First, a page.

Richmond has a very good police department and they, and the multi-agency task force working these seven local murders and the home invasion, were able to quickly connect the dots. They traced the murder suspects to “the city of brotherly love,” where a local police SWAT team quickly took the two suspects down. “Cooley” Gray tried to escape by hiding in the basement, the same kind of location where he is now believed to have helped murder the Harvey family just one week before.
Authorities in Richmond initially suggested that nothing had been stolen from the Harvey home, and that the victims were not believed to have been chosen randomly, leading some to suggest that they could have been murdered by a killer or killers that knew the family, someone who had to have been very angry with the Harveys, but someone so angry that he or they could have murdered the family of four, including two little girls? Other investigators suspected the killers had to be on drugs to commit such a terrible crime, drugs or part of the 4% of society that have sociopathic or psychopathic personalities, a percentage of the population so jaded concerning the pain of others that they wouldn’t mind killing four to eight people for a few dollars.
The authorities are fortunate in the case of the January 3 home invasion as the two victims lived to identify Ashley Baskerville as one of the three people who invaded their home. The two Richmond area homicide scenes were not only gruesome and grisly, but also sloppy, indicating the disorganized killers will likely be linked to the seven local murders by physical evidence at the crime scenes, or by what they took from these crime scenes. Seven known dead for a few pieces of used stereo and computer equipment. What a waste; a stupid, sick waste of human life by killers so callous that they found time to shoot a round of pool after killing their last three victims, one of whom was their former accomplice.
It now falls to the families of the deceased to grieve their losses and for the local Richmond community to try to understand these senseless crimes. Police from PA to VA will put their various cases together, trying to identify if other unsolved crimes (like the murder of Treva Gray and the December 18 death of Sheryl Ann Warner of Culpepper, VA, found dead from a gunshot wound to her head, hanging by her neck in her basement that had been set aflame), this just an hour or so drive north of Richmond, are the work of these monstrous offenders. The court appointed defense lawyers will look for holes in the police investigation, trying to find reasons to explain the unexplainable, why their murderous clients may have crawled out from under some rock and took the lives of seven or more people who had so much life ahead of them.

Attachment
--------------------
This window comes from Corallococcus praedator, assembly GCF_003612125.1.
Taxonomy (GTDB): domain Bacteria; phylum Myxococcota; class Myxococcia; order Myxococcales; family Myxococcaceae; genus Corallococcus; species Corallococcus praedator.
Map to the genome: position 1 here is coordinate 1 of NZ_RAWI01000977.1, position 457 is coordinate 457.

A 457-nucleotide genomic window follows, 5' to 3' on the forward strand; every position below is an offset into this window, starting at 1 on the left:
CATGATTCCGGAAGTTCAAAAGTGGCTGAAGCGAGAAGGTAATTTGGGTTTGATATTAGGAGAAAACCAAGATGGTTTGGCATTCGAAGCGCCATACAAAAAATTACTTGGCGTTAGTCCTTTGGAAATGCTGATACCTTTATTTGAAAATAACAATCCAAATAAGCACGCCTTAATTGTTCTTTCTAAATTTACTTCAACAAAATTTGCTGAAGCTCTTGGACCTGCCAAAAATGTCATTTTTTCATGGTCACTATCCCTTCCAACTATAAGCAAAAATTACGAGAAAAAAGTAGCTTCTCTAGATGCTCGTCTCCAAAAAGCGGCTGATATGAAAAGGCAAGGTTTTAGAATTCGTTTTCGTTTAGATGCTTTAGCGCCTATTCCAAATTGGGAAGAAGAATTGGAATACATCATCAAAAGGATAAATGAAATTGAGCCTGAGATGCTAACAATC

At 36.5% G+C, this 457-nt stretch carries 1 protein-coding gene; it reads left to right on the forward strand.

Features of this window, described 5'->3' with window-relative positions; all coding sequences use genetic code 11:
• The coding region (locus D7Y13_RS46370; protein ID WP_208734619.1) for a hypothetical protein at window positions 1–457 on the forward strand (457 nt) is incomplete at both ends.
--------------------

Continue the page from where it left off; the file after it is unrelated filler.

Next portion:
Murder and mayhem, just like Dandridge and Gray, are related, and we know their names today, but their identities are constantly changing as the worst of society continues to prey upon the otherwise innocent. Something, unfortunately, that has happened since the beginning of recorded history. Let’s hope that Richmond’s “In Cold Blood II” never becomes a real movie; another Hollywood training film for sociopathic mass murderers to be.
Clint Van Zandt is an MSNBC analyst. He is the founder and president of Van Zandt Associates Inc. Van Zandt and his associates also developed LiveSecure.org, a Website dedicated "to develop, evaluate, and disseminate information to help prepare and inform individuals concerning personal and family security issues." During his 25-year career in the FBI, Van Zandt was a supervisor in the FBI's internationally renowned Behavioral Science Unit at the FBI Academy in Quantico, Virginia. He was also the FBI's Chief Hostage Negotiator and was the leader of the analytical team tasked with identifying the "Unabomber."